D.C. Democrats Top Priority: Re-Electing Obama

James Wright | 6/27/2012, 3:33 p.m.

District Supporters Will Travel to Various States to Campaign for the President

District Democrats expressed strong support for President Obama and pledged to work this fall to keep him in the White House for another four years during an annual fundraising soiree in Northwest.

The D.C. Democratic State Committee held its 26th Kennedys-King Gala at the Washington Hilton Hotel on Thursday, June 21. Hundreds of politicians and political activists mingled and chatted about the upcoming presidential election in November.

"I am planning to campaign for President Obama in North Carolina," said Frank Wilds, a former candidate for the Ward 5 D.C. Council seat. Wilds, 68, campaigned on behalf of Obama during the 2008 presidential race. "I will be spending a lot of time in Raleigh to help the president win. There is no need for me to stay here."

Wilds' efforts must have paid off. Obama eked out a win by carrying the state with less than 14,000 votes. The last Democrat to win North Carolina in a presidential race was Jimmy Carter in 1976.

The District of Columbia is the only jurisdiction that has voted for Democratic nominees since it participated in its first national election in 1964 as a result of the 23rd Amendment to the U.S. Constitution, ratified in 1961, giving it three electoral votes in the Electoral College. The District delivers strongly for Democrats even during the election years of 1972 when President Richard Nixon defeated Democrat George McGovern decisively throughout the country and in 1984 when President Ronald Reagan overwhelmed Democrat Walter Mondale by a historic electoral landslide.

In 2008, Obama won 92 percent of the District's vote over GOP nominee Sen. John McCain, his largest margin in a jurisdiction that year. The president is expected to win the District handily, which is why many D.C. Democrats will join Wilds and campaign in other states.

Former D.C. Council member Betty Ann Kane, who is the chairman of the D.C. Public Service Commission, said she will work for Obama in New England.

"I have a daughter who lives in Maine and when I visit her this fall, I will campaign for the president," said Kane, 70. "I can do everything for President Obama but raise money. The Hatch Act allows me to participate in political activities so when I go to Maine I will participate in phone banking and go where I am needed."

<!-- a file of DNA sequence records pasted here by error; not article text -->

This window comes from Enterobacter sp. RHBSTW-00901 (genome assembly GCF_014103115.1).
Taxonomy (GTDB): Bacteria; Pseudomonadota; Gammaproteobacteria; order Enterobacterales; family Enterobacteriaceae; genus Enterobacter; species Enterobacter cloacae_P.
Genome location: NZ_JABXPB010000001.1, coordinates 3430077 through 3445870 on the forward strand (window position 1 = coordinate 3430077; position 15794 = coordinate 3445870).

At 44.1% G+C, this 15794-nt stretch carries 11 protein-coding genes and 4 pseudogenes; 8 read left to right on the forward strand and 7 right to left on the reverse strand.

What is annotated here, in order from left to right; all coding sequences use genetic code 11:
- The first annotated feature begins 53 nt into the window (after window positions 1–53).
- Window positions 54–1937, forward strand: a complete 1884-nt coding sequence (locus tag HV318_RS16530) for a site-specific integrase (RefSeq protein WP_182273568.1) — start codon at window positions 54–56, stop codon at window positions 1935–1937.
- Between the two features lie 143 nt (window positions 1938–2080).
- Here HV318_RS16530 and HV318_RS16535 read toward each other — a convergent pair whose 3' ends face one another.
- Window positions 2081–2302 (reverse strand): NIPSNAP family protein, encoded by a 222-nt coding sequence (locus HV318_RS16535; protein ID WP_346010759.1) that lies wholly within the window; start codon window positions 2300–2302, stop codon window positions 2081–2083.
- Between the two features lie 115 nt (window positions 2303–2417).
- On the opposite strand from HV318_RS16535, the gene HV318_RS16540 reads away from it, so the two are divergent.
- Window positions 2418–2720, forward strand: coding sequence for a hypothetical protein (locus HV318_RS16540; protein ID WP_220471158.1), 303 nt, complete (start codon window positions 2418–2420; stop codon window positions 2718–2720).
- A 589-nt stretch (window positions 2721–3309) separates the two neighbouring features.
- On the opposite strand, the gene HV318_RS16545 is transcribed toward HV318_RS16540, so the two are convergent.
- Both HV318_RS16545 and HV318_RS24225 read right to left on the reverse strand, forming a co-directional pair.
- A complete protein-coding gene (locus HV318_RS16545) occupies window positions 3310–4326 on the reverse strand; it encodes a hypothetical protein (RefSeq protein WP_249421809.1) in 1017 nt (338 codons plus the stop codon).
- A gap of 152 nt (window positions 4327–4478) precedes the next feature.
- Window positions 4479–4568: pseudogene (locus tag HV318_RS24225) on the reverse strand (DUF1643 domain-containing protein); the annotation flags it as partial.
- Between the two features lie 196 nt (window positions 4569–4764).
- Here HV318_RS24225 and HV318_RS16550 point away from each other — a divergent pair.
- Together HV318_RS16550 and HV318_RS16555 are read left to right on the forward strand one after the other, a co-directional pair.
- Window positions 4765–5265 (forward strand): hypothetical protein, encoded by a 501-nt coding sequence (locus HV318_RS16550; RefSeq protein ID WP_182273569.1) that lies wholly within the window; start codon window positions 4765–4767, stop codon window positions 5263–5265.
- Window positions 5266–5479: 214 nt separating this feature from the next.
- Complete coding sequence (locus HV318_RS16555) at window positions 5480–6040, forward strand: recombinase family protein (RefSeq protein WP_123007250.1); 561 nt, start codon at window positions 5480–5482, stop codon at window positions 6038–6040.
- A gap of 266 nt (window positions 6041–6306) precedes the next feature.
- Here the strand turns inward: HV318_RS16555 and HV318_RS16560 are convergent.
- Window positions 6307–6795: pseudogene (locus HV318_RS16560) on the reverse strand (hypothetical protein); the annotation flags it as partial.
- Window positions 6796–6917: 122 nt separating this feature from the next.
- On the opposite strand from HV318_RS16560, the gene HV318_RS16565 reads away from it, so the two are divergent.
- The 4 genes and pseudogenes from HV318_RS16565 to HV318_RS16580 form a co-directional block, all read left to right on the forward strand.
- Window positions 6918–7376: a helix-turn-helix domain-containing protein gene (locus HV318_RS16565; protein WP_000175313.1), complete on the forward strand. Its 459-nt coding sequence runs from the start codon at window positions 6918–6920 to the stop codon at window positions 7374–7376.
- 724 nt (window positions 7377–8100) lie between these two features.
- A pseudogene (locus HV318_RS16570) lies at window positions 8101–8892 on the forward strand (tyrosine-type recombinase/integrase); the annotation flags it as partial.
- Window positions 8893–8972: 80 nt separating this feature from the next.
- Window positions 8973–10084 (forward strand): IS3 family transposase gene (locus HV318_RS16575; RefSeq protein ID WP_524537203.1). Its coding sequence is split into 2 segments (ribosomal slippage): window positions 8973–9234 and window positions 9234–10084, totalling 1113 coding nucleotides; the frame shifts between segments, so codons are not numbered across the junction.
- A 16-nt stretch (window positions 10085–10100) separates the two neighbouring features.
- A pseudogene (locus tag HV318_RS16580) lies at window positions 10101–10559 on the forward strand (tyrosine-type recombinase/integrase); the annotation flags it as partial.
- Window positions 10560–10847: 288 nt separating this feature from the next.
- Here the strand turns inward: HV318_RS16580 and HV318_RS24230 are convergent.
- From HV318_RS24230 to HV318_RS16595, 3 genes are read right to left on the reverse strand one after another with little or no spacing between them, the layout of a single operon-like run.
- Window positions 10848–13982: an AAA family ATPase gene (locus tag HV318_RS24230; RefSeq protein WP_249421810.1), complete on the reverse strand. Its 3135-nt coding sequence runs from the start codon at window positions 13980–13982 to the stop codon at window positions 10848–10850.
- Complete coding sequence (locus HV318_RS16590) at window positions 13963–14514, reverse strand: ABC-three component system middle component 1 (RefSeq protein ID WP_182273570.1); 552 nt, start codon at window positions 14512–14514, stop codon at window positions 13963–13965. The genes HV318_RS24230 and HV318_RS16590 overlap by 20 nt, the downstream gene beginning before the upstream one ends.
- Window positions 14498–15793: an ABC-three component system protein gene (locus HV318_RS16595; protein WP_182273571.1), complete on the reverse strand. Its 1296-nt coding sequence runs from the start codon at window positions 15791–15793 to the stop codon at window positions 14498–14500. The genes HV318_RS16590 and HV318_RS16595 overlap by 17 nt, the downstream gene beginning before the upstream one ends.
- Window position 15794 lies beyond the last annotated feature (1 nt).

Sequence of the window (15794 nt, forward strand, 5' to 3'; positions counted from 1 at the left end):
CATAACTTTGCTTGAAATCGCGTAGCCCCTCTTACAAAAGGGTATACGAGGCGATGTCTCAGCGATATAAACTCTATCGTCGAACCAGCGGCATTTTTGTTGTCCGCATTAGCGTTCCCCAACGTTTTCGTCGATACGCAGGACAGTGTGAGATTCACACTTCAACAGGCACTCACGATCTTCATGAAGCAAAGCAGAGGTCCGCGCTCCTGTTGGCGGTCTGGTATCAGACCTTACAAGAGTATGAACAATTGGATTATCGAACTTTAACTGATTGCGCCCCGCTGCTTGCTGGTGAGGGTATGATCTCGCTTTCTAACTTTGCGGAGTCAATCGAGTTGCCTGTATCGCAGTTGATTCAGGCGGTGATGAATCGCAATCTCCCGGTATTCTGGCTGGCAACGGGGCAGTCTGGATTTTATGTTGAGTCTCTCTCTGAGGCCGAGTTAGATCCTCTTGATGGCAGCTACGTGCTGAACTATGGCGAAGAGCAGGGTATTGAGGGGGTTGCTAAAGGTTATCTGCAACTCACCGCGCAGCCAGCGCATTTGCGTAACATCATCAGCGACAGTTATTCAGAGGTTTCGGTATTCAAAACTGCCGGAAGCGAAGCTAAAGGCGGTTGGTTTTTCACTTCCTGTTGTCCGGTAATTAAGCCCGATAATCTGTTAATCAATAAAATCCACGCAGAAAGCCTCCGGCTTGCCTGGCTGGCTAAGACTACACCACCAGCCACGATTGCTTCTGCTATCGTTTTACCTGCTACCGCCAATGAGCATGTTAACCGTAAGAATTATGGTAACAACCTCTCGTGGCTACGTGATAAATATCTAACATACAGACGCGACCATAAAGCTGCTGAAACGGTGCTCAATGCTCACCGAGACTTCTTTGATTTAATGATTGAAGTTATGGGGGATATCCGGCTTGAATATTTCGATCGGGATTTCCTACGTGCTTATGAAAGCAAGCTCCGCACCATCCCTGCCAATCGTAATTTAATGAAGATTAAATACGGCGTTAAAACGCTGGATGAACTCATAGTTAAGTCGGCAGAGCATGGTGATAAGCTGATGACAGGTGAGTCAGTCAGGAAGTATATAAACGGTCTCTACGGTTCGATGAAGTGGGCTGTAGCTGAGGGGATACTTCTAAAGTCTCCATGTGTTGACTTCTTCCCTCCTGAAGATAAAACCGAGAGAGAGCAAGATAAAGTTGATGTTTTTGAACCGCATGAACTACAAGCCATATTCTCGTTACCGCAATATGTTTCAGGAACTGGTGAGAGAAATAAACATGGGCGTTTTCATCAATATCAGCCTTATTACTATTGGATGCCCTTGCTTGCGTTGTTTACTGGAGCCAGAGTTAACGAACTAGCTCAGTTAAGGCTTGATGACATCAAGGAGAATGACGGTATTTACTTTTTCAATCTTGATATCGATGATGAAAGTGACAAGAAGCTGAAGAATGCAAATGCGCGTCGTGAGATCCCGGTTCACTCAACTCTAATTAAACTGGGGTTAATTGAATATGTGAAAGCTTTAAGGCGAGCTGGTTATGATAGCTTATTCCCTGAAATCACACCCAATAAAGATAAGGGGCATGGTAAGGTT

Obama did well in Maine in 2008, winning 57 percent of the vote, but political observers have put nearby New Hampshire in the swing state category.

Phinis Jones, a well-known businessman and political activist in Ward 8, said that he will help Obama in Pennsylvania. Obama won the Keystone State with 54 percent of the vote but it's always in contention in presidential election years because of the unexpected turnout in the Philadelphia and Pittsburgh metropolitan areas.

"I will be knocking on doors to tell people to vote for the president," said Jones, 64.

Charles Wilson, an advisory neighborhood commissioner in Ward 8, said that he's telling his friends and family in the Washington region and other places to register to vote in the general election.

"I am telling them to do what they can in their own states," said Wilson, 36. "I am [telling] them that they cannot take this election lightly."

In his address, former United Nations Ambassador Andrew Young urged Obama "not to ignore the South but campaign there."

"There are a lot of changes going on in the South that focus groups and polling cannot predict," said Young, 80, who served two terms as mayor of Atlanta.

U.S. Rep. James Clyburn (D-S.C.), the Assistant Democratic Leader, said that "four states that are close to D.C.: North Carolina, Virginia, Ohio and Pennsylvania will determine whether or not we will keep Barack Obama."

Despite all of the political banter, guests definitely enjoyed the evening. D.C. Council member Yvette Alexander (D-Ward 7) danced with political activists Kemry Hughes and Keith Perry to the song "Statehood for D.C.", by LCB: Leonard, Coleman and Blunt.

Robert Brannum, a Ward 5 Democrat, said that serious work lies ahead.

"First, I am going to the convention in Charlotte to see Obama re-nominated," said Brannum, 59. "Then, I am going to campaign in Virginia like I did in 2008. I will help the team deliver his message door-to-door."